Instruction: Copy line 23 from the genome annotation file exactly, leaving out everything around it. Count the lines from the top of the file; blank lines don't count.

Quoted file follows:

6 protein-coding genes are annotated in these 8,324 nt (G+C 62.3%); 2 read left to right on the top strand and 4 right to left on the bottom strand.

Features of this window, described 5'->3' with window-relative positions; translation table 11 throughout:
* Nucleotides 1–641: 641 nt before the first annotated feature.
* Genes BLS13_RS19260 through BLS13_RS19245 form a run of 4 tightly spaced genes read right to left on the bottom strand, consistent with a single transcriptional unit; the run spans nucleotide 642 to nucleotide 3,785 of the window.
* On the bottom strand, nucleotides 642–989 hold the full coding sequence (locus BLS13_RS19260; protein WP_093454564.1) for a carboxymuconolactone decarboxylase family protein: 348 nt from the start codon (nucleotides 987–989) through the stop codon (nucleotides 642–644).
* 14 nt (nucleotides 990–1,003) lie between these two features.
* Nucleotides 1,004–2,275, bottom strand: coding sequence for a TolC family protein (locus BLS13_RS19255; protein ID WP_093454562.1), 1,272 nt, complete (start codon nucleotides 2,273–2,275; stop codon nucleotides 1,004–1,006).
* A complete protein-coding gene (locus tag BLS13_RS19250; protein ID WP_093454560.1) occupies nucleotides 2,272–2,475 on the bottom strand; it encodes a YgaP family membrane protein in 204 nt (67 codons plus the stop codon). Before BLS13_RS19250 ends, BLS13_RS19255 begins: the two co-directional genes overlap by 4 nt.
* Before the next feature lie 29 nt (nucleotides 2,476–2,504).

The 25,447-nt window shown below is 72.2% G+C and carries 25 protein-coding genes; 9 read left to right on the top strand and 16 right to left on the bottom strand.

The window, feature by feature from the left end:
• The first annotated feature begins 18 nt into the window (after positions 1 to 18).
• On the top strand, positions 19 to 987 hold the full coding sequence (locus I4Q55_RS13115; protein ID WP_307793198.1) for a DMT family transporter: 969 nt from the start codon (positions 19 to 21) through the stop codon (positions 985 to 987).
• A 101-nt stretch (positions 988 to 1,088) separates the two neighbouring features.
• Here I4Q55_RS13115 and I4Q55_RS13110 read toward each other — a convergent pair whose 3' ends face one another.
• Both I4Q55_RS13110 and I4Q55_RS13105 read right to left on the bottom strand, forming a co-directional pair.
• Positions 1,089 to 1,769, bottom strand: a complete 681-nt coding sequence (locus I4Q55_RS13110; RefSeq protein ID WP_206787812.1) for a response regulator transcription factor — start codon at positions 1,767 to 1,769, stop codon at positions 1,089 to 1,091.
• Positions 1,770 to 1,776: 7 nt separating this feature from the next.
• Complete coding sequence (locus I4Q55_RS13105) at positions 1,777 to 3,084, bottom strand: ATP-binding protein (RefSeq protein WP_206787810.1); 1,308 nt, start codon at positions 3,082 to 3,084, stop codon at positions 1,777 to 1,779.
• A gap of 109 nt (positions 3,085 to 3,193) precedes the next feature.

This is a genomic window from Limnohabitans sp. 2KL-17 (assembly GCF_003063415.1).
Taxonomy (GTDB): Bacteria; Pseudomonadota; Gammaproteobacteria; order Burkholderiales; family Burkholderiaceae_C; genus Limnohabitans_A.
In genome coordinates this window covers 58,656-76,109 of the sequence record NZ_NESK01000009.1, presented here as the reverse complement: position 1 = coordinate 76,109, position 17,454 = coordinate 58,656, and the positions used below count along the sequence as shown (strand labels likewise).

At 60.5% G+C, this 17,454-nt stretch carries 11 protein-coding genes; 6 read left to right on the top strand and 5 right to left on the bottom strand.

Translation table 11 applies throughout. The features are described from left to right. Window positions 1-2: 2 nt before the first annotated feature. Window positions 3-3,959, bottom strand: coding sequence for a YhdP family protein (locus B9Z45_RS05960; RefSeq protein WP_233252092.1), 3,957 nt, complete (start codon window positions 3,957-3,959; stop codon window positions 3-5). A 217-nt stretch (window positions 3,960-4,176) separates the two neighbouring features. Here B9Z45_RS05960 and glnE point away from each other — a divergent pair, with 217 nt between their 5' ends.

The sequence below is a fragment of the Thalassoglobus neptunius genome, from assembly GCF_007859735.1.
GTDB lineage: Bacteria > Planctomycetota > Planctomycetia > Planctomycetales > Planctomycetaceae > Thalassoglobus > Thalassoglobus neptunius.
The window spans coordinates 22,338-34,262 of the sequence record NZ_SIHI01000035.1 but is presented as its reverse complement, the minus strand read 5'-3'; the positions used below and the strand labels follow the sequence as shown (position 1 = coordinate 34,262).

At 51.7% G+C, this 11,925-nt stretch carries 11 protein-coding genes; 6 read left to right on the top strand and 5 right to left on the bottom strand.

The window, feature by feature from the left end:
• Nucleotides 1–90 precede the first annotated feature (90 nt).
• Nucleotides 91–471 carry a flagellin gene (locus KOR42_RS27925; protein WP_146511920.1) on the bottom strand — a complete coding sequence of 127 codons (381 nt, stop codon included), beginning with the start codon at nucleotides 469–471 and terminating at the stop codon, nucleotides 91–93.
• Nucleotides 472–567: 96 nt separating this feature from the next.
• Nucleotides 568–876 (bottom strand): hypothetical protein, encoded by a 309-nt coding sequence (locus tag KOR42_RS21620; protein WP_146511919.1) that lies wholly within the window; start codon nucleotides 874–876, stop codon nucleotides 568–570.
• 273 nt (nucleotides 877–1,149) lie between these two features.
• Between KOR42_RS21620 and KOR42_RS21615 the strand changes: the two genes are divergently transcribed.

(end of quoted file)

In genome coordinates this window covers 58,656-76,109 of the sequence record NZ_NESK01000009.1, presented here as the reverse complement: position 1 = coordinate 76,109, position 17,454 = coordinate 58,656, and the positions used below count along the sequence as shown (strand labels likewise).